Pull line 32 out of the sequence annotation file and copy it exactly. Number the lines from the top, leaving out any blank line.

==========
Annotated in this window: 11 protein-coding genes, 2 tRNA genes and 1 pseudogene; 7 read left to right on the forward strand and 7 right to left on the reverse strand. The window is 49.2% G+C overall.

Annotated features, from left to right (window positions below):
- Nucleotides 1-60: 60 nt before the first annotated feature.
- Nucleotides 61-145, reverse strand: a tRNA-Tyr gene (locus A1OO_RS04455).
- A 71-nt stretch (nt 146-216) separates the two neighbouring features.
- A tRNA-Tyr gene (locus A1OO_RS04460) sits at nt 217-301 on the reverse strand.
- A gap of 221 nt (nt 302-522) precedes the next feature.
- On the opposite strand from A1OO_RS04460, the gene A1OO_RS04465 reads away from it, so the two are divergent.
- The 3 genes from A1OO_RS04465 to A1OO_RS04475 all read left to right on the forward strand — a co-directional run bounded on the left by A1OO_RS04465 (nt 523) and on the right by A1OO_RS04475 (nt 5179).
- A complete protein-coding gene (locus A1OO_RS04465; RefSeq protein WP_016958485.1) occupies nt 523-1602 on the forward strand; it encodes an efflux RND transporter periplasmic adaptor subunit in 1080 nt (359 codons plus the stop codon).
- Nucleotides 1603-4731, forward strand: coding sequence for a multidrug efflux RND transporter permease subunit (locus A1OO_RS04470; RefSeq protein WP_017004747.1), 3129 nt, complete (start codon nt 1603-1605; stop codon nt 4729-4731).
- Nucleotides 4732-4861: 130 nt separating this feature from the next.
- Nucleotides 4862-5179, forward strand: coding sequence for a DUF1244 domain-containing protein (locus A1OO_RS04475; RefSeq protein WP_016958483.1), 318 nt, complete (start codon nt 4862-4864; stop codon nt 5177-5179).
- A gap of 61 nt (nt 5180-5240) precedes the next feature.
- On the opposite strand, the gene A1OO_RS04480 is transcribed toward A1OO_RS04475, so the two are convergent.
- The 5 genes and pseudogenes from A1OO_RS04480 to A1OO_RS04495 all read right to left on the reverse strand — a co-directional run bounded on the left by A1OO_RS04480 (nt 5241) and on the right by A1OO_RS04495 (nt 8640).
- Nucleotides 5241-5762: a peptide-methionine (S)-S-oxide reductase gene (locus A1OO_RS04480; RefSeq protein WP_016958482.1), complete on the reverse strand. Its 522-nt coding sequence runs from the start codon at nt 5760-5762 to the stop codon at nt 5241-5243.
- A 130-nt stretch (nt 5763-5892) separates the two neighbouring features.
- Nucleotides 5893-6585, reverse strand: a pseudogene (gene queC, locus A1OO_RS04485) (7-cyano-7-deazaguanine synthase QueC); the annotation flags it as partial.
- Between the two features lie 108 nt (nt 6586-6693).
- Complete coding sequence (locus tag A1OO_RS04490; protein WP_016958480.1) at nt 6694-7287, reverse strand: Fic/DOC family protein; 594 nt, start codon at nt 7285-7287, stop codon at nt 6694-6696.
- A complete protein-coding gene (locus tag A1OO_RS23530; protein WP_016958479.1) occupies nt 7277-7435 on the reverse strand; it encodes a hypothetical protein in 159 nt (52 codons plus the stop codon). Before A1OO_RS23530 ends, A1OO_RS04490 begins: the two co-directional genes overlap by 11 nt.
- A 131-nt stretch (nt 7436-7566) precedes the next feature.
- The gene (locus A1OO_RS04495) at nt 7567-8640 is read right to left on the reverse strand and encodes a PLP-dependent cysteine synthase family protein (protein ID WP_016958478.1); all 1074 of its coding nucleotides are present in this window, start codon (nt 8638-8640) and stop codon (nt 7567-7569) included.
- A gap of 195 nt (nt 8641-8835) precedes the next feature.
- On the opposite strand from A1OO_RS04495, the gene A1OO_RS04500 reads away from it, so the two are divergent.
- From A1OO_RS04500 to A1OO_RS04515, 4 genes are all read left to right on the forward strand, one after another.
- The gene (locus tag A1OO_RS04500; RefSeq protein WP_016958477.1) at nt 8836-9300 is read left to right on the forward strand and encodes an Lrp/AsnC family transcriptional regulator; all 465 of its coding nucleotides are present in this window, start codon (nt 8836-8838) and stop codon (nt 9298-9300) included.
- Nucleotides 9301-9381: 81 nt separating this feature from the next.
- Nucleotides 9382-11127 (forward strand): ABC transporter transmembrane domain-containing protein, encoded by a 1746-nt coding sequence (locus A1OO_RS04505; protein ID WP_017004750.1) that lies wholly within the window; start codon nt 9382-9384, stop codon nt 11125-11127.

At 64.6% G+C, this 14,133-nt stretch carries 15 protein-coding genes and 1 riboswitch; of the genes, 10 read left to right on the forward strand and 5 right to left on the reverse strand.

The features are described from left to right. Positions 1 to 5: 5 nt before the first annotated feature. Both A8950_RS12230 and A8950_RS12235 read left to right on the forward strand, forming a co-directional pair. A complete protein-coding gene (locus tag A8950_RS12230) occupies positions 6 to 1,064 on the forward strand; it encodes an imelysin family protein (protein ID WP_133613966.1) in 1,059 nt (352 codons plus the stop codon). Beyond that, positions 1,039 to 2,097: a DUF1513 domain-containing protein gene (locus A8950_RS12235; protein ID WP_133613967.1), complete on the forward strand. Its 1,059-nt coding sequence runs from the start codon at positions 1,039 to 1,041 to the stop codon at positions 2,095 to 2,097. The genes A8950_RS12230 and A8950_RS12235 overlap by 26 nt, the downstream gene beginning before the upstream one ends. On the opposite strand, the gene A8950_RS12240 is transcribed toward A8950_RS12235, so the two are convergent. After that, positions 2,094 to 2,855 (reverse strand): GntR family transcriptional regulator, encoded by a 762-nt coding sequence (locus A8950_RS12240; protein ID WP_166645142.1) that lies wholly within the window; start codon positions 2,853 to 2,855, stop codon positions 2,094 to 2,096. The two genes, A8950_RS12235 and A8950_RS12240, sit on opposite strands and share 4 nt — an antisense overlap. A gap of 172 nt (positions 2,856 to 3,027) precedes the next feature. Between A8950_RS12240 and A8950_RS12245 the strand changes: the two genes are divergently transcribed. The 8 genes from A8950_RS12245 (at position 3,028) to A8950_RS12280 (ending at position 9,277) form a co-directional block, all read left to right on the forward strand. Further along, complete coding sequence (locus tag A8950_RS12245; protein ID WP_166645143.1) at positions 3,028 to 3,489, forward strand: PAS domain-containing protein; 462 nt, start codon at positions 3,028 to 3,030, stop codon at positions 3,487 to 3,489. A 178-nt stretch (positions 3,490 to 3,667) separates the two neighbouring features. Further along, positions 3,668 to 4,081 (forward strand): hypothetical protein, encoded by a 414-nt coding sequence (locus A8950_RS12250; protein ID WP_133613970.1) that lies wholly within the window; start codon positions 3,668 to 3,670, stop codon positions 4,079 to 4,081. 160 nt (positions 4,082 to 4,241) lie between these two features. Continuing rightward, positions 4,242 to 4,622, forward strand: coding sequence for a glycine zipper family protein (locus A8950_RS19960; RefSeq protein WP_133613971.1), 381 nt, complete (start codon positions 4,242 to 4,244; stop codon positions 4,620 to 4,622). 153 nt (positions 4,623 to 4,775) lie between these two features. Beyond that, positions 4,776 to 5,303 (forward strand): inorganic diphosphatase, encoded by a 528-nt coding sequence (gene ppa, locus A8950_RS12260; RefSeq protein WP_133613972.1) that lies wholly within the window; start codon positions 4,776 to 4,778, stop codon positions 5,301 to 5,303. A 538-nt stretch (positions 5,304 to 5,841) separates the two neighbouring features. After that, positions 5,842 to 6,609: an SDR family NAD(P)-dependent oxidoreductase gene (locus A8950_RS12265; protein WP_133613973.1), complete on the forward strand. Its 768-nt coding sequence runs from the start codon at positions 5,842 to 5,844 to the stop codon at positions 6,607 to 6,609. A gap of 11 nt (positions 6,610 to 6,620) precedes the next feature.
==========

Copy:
The features are described from left to right. Positions 1 to 5: 5 nt before the first annotated feature. Both A8950_RS12230 and A8950_RS12235 read left to right on the forward strand, forming a co-directional pair. A complete protein-coding gene (locus tag A8950_RS12230) occupies positions 6 to 1,064 on the forward strand; it encodes an imelysin family protein (protein ID WP_133613966.1) in 1,059 nt (352 codons plus the stop codon). Beyond that, positions 1,039 to 2,097: a DUF1513 domain-containing protein gene (locus A8950_RS12235; protein ID WP_133613967.1), complete on the forward strand. Its 1,059-nt coding sequence runs from the start codon at positions 1,039 to 1,041 to the stop codon at positions 2,095 to 2,097. The genes A8950_RS12230 and A8950_RS12235 overlap by 26 nt, the downstream gene beginning before the upstream one ends. On the opposite strand, the gene A8950_RS12240 is transcribed toward A8950_RS12235, so the two are convergent. After that, positions 2,094 to 2,855 (reverse strand): GntR family transcriptional regulator, encoded by a 762-nt coding sequence (locus A8950_RS12240; protein ID WP_166645142.1) that lies wholly within the window; start codon positions 2,853 to 2,855, stop codon positions 2,094 to 2,096. The two genes, A8950_RS12235 and A8950_RS12240, sit on opposite strands and share 4 nt — an antisense overlap. A gap of 172 nt (positions 2,856 to 3,027) precedes the next feature. Between A8950_RS12240 and A8950_RS12245 the strand changes: the two genes are divergently transcribed. The 8 genes from A8950_RS12245 (at position 3,028) to A8950_RS12280 (ending at position 9,277) form a co-directional block, all read left to right on the forward strand. Further along, complete coding sequence (locus tag A8950_RS12245; protein ID WP_166645143.1) at positions 3,028 to 3,489, forward strand: PAS domain-containing protein; 462 nt, start codon at positions 3,028 to 3,030, stop codon at positions 3,487 to 3,489. A 178-nt stretch (positions 3,490 to 3,667) separates the two neighbouring features. Further along, positions 3,668 to 4,081 (forward strand): hypothetical protein, encoded by a 414-nt coding sequence (locus A8950_RS12250; protein ID WP_133613970.1) that lies wholly within the window; start codon positions 3,668 to 3,670, stop codon positions 4,079 to 4,081. 160 nt (positions 4,082 to 4,241) lie between these two features. Continuing rightward, positions 4,242 to 4,622, forward strand: coding sequence for a glycine zipper family protein (locus A8950_RS19960; RefSeq protein WP_133613971.1), 381 nt, complete (start codon positions 4,242 to 4,244; stop codon positions 4,620 to 4,622). 153 nt (positions 4,623 to 4,775) lie between these two features. Beyond that, positions 4,776 to 5,303 (forward strand): inorganic diphosphatase, encoded by a 528-nt coding sequence (gene ppa, locus A8950_RS12260; RefSeq protein WP_133613972.1) that lies wholly within the window; start codon positions 4,776 to 4,778, stop codon positions 5,301 to 5,303. A 538-nt stretch (positions 5,304 to 5,841) separates the two neighbouring features. After that, positions 5,842 to 6,609: an SDR family NAD(P)-dependent oxidoreductase gene (locus A8950_RS12265; protein WP_133613973.1), complete on the forward strand. Its 768-nt coding sequence runs from the start codon at positions 5,842 to 5,844 to the stop codon at positions 6,607 to 6,609. A gap of 11 nt (positions 6,610 to 6,620) precedes the next feature.